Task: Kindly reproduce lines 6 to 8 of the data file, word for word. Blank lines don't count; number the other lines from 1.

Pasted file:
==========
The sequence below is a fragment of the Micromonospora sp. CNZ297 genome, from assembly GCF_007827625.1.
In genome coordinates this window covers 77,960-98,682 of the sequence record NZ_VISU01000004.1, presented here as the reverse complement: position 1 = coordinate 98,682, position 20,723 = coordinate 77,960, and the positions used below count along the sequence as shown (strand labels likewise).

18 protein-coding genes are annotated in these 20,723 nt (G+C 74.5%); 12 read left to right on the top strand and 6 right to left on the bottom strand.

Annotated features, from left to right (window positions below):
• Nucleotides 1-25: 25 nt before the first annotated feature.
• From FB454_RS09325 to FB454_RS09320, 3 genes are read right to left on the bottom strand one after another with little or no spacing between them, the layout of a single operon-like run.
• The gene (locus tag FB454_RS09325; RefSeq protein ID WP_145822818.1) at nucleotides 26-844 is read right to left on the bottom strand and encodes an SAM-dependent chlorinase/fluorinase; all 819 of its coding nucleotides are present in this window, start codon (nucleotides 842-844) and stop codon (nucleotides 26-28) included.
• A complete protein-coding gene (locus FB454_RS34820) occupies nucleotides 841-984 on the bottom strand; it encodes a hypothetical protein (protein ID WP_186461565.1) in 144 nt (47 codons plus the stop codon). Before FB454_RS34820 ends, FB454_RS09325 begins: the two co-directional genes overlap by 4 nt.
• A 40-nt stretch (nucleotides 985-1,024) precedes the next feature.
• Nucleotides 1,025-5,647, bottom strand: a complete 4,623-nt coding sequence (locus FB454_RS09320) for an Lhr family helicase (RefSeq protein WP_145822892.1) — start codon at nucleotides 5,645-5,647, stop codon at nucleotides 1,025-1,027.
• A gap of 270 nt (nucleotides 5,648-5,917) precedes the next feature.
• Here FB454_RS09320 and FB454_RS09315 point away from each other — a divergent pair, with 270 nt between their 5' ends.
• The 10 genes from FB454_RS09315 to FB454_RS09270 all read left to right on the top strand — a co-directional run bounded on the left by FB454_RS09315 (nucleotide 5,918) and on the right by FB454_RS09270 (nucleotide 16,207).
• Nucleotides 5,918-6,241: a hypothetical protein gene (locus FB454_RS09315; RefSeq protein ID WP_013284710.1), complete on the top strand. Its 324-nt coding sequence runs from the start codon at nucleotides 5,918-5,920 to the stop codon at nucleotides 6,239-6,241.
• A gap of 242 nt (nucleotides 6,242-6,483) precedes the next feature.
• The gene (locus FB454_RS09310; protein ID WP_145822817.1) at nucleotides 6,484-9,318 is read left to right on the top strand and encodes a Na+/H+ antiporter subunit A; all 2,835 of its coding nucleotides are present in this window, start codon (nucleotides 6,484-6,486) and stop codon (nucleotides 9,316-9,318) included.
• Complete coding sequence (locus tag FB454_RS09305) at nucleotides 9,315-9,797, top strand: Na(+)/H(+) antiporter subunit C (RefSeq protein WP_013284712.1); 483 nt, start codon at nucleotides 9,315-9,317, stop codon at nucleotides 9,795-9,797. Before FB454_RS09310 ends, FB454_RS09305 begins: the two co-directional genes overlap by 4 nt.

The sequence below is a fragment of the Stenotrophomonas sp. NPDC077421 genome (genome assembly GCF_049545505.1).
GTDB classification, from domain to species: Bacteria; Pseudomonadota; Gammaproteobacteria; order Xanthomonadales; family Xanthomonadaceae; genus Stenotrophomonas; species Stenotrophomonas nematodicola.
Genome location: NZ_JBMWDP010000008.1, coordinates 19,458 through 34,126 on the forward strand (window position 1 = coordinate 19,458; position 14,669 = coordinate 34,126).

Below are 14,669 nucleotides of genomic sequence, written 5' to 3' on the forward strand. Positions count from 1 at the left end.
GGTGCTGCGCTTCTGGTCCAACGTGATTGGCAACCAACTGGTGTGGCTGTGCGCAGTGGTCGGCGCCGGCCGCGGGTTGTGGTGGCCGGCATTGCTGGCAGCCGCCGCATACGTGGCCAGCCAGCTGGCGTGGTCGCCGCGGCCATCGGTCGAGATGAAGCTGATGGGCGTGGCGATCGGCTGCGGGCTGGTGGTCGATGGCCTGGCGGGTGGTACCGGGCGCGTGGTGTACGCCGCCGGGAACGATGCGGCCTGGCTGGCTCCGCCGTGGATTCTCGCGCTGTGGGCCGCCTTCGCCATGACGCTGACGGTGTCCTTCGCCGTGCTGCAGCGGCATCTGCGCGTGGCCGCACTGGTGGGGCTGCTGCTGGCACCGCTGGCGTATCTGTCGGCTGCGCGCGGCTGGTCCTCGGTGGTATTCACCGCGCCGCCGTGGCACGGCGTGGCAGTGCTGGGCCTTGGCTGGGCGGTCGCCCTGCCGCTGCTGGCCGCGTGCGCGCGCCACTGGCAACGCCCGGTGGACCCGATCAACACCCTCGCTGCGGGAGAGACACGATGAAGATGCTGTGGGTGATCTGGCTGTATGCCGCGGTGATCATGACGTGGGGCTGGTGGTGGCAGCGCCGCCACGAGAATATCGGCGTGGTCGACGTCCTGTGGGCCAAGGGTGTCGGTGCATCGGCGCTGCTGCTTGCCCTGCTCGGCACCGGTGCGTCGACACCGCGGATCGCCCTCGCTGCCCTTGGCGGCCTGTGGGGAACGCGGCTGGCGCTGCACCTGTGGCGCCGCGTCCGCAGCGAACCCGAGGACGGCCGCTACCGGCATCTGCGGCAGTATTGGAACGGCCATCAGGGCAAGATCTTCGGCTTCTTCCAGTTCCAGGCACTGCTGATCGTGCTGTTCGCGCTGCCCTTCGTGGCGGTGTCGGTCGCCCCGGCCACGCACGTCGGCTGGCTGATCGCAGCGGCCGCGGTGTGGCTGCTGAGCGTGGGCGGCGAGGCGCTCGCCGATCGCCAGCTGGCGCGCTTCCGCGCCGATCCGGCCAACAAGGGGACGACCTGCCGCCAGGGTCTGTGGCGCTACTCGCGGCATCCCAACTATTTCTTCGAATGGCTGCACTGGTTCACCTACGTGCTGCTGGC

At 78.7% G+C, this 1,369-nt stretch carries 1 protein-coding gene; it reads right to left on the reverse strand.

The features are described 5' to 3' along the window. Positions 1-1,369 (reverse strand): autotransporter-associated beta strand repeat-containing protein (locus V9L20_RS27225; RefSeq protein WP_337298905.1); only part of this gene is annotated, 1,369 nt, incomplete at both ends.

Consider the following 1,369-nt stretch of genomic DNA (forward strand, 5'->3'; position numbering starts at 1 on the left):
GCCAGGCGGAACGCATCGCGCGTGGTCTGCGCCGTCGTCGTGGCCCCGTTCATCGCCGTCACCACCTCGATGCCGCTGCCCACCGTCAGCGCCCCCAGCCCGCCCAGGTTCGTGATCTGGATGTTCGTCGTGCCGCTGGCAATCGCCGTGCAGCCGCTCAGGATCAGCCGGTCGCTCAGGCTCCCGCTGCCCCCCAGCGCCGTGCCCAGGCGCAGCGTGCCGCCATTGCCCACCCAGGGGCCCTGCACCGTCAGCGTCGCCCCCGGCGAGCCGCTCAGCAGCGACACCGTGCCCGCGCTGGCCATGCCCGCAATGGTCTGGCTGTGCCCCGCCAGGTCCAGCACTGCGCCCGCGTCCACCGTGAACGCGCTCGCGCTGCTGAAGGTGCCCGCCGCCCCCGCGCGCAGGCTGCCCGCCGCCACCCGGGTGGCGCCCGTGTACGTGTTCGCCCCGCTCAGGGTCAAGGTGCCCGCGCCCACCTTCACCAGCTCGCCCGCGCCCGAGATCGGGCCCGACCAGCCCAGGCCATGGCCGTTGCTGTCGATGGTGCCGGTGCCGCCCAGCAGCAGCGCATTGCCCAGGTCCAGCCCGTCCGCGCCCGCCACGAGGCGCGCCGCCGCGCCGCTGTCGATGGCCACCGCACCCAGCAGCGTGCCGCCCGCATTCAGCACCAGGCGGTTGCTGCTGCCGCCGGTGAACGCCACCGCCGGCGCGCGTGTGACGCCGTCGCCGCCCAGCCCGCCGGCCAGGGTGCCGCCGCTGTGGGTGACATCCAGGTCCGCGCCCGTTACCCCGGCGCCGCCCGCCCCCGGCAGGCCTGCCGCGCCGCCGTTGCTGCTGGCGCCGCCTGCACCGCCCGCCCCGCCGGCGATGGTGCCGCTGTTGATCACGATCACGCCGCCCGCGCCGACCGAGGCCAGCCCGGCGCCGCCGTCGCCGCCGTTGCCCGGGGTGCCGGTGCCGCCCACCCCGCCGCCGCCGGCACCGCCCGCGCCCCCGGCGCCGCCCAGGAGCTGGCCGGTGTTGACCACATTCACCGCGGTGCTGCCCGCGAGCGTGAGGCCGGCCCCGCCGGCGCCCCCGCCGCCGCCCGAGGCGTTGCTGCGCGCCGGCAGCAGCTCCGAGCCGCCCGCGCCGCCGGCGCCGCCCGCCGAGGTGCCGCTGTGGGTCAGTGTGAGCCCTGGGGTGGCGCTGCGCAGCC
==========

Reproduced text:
• From FB454_RS09325 to FB454_RS09320, 3 genes are read right to left on the bottom strand one after another with little or no spacing between them, the layout of a single operon-like run.
• The gene (locus tag FB454_RS09325; RefSeq protein ID WP_145822818.1) at nucleotides 26-844 is read right to left on the bottom strand and encodes an SAM-dependent chlorinase/fluorinase; all 819 of its coding nucleotides are present in this window, start codon (nucleotides 842-844) and stop codon (nucleotides 26-28) included.
• A complete protein-coding gene (locus FB454_RS34820) occupies nucleotides 841-984 on the bottom strand; it encodes a hypothetical protein (protein ID WP_186461565.1) in 144 nt (47 codons plus the stop codon). Before FB454_RS34820 ends, FB454_RS09325 begins: the two co-directional genes overlap by 4 nt.